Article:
The 4K Movie on the TG-5 is served by a new high-performance backlit 12-megapixel CMOS image sensor, Olympus’ latest high-speed TruePic VIII Image Processor and a Field Sensor System that records movement and environmental data. A bright f2.0 lens zoom lens (f/4.9 at the tele-end), covering everything from a wide-angle 25mm to a telephoto 100mm (35mm equivalent) focal length, guarantees ample creative freedom, not usually present in action cams. Because the TG-5 is to be used in a variety of conditions, some of them meaning a sudden change in temperature, Olympus introduced a new feature anti-fog: the dual-pane protective glass provides an airtight seal that protects the lens and minimizes condensation on the lens, so you don’t have to wait patiently for the condensation to go before start shooting!

Annelie Pompe, a professional adventurer from Sweden who has used the TG series for many years, said this about the camera: “I go climbing, freediving, running, skiing, surfing, kayaking and mountain biking so I need a camera that can go anywhere, stand the pace and create great pictures. The TG-5 takes all this in its stride and I love the new control dial and anti-fog dual pane glass – when you are in and out of freezing water these will make a great camera even better to use.”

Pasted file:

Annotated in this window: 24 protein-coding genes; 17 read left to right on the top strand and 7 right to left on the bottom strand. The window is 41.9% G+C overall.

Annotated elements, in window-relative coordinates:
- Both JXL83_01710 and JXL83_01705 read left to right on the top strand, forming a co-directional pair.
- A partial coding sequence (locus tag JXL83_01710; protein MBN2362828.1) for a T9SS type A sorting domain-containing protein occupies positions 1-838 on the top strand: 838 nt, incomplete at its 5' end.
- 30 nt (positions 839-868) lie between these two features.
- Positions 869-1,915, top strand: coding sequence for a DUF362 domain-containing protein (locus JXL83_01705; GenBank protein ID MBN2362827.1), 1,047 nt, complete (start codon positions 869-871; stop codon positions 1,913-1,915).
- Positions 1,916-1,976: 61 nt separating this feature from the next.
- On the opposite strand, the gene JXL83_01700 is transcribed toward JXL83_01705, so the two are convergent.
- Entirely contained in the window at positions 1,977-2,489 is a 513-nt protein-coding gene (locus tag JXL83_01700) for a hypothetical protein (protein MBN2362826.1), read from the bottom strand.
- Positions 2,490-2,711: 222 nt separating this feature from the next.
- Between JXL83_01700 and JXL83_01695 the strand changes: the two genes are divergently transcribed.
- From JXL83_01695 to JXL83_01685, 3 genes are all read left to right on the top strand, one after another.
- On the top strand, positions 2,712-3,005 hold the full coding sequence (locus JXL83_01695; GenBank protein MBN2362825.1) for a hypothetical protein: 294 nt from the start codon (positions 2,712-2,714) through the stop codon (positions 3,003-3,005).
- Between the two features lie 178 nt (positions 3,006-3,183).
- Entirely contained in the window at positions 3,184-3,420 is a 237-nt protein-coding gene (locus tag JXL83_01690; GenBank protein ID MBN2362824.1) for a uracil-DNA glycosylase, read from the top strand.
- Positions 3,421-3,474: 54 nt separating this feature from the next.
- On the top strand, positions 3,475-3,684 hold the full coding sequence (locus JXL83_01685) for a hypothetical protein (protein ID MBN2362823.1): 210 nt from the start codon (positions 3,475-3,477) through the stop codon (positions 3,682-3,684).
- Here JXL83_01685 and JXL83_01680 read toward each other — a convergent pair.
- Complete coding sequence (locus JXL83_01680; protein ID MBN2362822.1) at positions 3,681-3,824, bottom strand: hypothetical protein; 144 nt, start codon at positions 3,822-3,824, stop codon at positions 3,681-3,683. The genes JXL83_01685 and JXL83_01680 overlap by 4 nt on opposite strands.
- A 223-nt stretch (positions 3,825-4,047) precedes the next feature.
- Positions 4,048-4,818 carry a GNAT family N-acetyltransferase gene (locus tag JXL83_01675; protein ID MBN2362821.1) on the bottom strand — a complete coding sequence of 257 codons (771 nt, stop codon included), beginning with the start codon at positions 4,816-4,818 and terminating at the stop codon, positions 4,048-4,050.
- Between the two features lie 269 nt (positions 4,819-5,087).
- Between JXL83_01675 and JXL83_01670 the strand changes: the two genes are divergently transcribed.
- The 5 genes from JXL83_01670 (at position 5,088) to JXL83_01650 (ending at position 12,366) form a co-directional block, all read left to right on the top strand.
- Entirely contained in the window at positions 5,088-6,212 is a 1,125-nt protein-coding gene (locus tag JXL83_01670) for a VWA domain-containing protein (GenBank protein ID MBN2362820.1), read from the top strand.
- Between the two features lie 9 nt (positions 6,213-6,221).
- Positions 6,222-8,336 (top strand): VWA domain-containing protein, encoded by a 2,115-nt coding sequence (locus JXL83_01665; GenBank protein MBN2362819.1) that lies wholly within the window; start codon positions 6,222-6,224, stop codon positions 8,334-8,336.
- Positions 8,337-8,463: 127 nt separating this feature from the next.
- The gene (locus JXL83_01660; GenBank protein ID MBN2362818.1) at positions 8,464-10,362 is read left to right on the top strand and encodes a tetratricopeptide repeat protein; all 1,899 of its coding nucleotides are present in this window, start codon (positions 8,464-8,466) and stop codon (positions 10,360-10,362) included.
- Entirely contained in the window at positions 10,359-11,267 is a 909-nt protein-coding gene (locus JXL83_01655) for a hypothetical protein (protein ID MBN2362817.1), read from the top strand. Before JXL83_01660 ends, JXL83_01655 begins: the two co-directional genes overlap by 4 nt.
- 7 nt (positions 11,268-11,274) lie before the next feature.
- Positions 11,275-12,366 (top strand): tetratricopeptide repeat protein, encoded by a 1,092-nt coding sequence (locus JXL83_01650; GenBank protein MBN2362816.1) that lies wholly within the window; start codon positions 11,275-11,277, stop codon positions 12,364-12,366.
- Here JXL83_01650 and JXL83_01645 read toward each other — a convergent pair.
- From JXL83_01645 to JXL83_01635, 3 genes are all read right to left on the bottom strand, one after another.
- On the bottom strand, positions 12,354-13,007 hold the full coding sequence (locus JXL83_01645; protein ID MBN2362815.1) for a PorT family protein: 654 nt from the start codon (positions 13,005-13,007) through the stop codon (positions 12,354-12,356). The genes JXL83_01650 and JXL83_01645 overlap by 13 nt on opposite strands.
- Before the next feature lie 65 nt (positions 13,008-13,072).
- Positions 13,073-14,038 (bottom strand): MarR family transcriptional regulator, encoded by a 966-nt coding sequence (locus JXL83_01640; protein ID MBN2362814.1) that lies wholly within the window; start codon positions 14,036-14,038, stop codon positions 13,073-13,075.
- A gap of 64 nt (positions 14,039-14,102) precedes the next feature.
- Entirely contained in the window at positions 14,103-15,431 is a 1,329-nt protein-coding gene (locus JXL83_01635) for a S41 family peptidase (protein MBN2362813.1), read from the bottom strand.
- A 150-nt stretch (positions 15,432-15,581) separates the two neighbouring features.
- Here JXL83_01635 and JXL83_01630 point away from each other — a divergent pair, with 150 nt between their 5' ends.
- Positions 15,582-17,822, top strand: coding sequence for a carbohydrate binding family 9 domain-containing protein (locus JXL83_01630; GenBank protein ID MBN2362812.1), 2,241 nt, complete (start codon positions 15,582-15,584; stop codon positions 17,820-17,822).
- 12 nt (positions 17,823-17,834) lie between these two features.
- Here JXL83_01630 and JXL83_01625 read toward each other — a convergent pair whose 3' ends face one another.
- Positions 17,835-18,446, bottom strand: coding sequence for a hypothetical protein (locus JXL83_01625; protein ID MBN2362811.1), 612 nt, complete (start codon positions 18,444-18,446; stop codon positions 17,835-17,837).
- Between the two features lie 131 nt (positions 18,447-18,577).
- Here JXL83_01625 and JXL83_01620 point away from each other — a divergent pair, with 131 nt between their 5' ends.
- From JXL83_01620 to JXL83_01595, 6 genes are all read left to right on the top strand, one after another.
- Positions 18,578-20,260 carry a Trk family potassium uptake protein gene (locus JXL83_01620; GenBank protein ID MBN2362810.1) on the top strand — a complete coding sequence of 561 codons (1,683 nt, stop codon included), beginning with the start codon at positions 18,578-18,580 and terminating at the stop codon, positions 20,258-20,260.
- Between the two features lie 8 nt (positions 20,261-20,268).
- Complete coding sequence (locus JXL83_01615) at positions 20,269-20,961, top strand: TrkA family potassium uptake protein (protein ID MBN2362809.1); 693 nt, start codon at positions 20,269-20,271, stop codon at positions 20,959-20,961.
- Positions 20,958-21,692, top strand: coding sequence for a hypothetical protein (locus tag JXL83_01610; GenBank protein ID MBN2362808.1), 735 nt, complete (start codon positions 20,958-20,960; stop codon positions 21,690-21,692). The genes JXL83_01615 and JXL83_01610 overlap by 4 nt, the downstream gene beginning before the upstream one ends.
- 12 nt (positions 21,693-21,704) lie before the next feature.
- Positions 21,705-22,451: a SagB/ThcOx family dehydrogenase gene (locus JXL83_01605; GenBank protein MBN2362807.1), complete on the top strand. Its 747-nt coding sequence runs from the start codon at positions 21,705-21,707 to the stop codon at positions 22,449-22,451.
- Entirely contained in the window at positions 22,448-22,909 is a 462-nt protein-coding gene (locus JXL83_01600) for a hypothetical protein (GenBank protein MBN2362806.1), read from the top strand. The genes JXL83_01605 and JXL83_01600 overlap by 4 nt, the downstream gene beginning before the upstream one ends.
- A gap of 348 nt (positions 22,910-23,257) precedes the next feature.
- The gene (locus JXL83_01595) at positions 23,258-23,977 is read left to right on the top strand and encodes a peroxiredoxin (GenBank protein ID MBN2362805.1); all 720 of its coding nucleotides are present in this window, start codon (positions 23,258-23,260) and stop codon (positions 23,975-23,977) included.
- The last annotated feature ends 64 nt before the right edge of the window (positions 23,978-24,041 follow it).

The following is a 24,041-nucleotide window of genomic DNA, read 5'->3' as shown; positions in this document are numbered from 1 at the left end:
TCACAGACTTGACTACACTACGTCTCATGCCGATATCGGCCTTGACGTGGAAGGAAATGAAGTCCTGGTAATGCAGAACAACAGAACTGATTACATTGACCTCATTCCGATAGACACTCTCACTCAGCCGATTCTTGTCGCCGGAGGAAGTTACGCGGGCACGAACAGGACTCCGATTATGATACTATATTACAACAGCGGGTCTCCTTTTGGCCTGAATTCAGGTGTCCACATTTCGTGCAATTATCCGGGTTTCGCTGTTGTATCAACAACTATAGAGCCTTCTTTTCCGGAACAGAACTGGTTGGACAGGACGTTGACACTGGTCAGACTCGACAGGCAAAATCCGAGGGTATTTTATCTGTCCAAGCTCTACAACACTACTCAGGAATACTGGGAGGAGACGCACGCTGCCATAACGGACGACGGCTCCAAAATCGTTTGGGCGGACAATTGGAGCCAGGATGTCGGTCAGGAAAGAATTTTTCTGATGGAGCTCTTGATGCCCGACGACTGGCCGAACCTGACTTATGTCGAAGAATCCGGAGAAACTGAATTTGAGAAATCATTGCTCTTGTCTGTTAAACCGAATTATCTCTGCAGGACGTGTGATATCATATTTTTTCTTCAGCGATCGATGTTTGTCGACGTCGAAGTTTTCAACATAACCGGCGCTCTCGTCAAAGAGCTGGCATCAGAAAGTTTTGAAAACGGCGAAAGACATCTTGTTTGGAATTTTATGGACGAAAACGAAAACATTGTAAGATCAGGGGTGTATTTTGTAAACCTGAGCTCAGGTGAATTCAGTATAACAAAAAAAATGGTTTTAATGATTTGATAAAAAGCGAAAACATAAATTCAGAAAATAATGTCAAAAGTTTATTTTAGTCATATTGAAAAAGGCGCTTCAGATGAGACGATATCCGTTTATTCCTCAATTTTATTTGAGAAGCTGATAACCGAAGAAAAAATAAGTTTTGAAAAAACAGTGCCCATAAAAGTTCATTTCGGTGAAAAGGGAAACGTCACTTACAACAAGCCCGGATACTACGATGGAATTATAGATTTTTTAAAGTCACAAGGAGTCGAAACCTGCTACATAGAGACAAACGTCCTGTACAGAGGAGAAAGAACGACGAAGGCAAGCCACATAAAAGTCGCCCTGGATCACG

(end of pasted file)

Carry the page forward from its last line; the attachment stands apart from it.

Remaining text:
The zoom lens in the TG-5 comes associated with a Variable Macro System which consists of four shooting modes for expanded macro photography: Microscope mode,  Microscope control mode, Focus stacking mode and Focus bracketing mode, highly specialized modes that expand the potential of the camera. And because the TG-5 is a system camera, Olympus offers two separately available accessories for close-up shooting.

While some of these modes and accessories are for photography and to be used on land, the camera also offers four underwater modes including Underwater Wide, Underwater Macro, Underwater HDR, and Underwater Snapshot. Image quality underwater is also improved, via the new TruePic VIII image processor, which offers a better reproduction of natural colours underwater. The TG-5 is waterproof up to depths of 15 m, but if you need to go deeper, Olympus has designed a case specifically for the TG-5 that can withstand pressure to a water depth of 45 m.

In addition to being waterproof to 50 feet (15 meters), the Olympus TG-5 is also crushproof to 220 pounds of force (100 kilograms of force), shockproof from 7 feet (2.1 meters), freezeproof down to 14°F (-10°C) and dustproof. Because it is a camera for outdoor and adventure, it also comes with a built-in Field Sensor System, that will record data about your photos and videos.